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Why do Libyans keep failing to settle their differences?

11 5 18

In a statement issued in the earlier hours of 20 June, Stephanie Williams, the United Nations Special Advisor on Libya, drew the curtain on the Cairo talks between Libyan rivals as they failed to reach an agreement on the constitutional framework for any future elections. The statement said "differences persist on the measures governing the transitional period leading to elections". It ended by calling on chairmen of the Libyan Parliament (HoR) and Tripoli's Higher Council of State (HCS) to meet within ten days to solve the impasse. No news so far on whether the two men, Aguila Saleh of HoR and Khaled Mishri of HCS, will actually meet.

The Cairo marathon talks, under Williams' auspices, between Libya's Eastern region-based HoR and Tripoli-based HCS, lasted for a whole week but produced nothing. Williams was hoping that representatives of the two institutions would agree on a few controversial articles of Libya's draft constitution to end the never-ending transitional period by organising elections in the country "as soon as possible".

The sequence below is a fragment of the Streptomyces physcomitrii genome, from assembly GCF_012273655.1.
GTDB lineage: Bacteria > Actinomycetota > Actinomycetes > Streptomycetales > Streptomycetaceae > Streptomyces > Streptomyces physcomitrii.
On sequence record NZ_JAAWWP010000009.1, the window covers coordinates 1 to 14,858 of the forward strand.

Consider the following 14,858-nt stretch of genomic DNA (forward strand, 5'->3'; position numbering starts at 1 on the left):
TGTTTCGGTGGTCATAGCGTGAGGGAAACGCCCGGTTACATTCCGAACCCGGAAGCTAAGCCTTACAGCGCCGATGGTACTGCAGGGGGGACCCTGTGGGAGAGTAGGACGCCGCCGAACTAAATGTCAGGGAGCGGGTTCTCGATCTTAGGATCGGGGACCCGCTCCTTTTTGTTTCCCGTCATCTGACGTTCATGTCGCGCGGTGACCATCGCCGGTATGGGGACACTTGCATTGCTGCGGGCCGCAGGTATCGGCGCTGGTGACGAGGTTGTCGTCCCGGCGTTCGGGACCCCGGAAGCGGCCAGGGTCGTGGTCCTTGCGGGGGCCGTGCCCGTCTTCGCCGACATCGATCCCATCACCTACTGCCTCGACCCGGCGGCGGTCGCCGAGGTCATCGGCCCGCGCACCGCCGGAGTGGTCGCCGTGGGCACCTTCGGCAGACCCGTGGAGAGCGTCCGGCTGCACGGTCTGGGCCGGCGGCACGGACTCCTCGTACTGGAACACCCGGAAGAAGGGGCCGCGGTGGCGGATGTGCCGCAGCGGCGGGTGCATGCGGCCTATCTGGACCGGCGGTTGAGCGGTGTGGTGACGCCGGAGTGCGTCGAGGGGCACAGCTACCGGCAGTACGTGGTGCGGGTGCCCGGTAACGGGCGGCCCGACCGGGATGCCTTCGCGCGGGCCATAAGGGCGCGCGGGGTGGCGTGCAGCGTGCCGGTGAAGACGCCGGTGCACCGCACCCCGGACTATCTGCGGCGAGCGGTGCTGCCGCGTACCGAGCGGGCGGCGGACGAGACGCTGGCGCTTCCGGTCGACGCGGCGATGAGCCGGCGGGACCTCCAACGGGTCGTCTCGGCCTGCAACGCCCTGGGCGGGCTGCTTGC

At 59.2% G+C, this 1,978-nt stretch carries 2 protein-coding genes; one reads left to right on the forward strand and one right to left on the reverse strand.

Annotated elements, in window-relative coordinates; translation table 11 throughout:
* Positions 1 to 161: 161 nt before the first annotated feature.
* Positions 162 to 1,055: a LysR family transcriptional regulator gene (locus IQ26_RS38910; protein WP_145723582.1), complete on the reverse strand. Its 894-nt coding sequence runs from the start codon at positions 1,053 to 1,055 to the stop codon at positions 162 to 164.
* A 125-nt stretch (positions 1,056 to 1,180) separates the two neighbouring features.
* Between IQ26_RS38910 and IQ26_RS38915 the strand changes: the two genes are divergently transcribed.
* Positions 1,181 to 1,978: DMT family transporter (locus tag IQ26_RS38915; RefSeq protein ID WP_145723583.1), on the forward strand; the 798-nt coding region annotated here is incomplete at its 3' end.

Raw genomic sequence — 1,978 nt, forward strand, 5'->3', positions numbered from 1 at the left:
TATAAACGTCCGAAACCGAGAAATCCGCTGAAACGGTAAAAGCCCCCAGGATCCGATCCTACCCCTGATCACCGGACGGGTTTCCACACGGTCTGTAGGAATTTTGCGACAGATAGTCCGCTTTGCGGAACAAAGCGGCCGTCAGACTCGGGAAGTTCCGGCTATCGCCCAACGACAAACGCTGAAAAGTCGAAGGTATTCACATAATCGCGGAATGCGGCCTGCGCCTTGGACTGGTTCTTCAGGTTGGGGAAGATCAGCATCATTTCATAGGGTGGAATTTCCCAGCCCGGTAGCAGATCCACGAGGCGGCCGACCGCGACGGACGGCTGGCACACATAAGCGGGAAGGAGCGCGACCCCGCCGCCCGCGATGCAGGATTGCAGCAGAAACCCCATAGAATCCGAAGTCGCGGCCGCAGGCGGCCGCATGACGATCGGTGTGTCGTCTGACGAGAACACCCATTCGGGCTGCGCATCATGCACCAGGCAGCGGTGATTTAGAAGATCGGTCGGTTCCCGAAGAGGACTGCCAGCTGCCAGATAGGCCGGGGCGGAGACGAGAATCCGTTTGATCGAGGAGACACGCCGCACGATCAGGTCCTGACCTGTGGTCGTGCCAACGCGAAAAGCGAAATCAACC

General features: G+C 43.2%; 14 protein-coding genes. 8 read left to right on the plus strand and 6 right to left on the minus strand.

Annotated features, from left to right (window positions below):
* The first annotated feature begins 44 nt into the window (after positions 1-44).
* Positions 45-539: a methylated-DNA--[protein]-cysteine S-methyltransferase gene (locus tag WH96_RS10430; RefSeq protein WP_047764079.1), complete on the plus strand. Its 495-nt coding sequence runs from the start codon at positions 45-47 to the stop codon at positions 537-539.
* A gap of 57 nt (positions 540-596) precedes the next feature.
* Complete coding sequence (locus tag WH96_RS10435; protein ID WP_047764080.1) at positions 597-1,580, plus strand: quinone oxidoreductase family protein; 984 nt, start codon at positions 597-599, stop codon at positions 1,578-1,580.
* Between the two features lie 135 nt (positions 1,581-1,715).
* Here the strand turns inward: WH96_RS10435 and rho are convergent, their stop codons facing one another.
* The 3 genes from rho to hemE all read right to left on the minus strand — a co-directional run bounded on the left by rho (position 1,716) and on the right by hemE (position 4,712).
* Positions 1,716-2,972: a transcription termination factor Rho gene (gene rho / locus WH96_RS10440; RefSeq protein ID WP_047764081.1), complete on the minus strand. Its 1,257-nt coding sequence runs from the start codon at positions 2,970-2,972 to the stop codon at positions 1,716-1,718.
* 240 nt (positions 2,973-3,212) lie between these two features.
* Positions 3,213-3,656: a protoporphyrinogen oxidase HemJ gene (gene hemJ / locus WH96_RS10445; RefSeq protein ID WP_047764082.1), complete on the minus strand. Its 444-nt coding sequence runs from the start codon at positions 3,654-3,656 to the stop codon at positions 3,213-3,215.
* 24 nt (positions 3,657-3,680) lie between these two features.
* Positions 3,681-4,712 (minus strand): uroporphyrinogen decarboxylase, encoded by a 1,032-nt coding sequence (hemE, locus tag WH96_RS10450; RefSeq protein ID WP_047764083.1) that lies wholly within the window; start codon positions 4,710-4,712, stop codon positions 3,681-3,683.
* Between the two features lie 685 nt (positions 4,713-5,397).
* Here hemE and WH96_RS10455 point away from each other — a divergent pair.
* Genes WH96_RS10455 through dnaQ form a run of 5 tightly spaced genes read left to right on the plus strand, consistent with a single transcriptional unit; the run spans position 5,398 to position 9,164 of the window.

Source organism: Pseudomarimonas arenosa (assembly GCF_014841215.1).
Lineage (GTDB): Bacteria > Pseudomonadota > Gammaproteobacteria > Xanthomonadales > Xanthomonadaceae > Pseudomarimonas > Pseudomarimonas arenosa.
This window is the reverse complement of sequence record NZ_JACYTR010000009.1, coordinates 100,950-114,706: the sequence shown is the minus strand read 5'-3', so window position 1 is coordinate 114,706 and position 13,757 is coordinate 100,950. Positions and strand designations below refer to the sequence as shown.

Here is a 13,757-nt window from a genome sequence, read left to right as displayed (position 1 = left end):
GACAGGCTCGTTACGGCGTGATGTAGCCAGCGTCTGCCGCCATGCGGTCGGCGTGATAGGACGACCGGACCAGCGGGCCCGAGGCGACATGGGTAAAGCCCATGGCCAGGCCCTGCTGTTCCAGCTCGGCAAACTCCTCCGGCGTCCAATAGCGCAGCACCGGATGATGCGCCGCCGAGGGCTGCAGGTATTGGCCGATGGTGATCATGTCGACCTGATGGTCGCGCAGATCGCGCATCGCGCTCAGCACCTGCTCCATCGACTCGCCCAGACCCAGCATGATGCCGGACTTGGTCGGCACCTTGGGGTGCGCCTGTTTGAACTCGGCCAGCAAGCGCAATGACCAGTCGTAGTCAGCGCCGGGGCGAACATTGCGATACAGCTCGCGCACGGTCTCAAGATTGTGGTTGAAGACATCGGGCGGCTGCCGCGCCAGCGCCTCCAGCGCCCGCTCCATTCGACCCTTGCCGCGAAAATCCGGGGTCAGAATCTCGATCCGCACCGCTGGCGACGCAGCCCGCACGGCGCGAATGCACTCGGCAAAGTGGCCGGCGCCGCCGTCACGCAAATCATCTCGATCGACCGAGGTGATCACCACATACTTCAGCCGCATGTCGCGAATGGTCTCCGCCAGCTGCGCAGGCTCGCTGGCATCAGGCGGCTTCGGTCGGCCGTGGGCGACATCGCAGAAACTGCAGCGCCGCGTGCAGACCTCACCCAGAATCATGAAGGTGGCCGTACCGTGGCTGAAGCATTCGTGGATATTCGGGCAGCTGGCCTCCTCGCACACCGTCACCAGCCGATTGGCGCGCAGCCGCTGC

By now, Libyans were supposed to have elected their president and new legislative, but the planned 24 December, 2021 elections were cancelled at the last minute because of HoR and HCS differences over issues like contestants' eligibility to run for president, among other trivial details.

No realistic Libya observer, including foreign diplomats, expected the Cairo talks to succeed since the HoR and HCS do not support elections in the near future because it means the end of their political careers.

Libya: Cairo consultations failed, says Constitutional Authority


© Middle East Monitor

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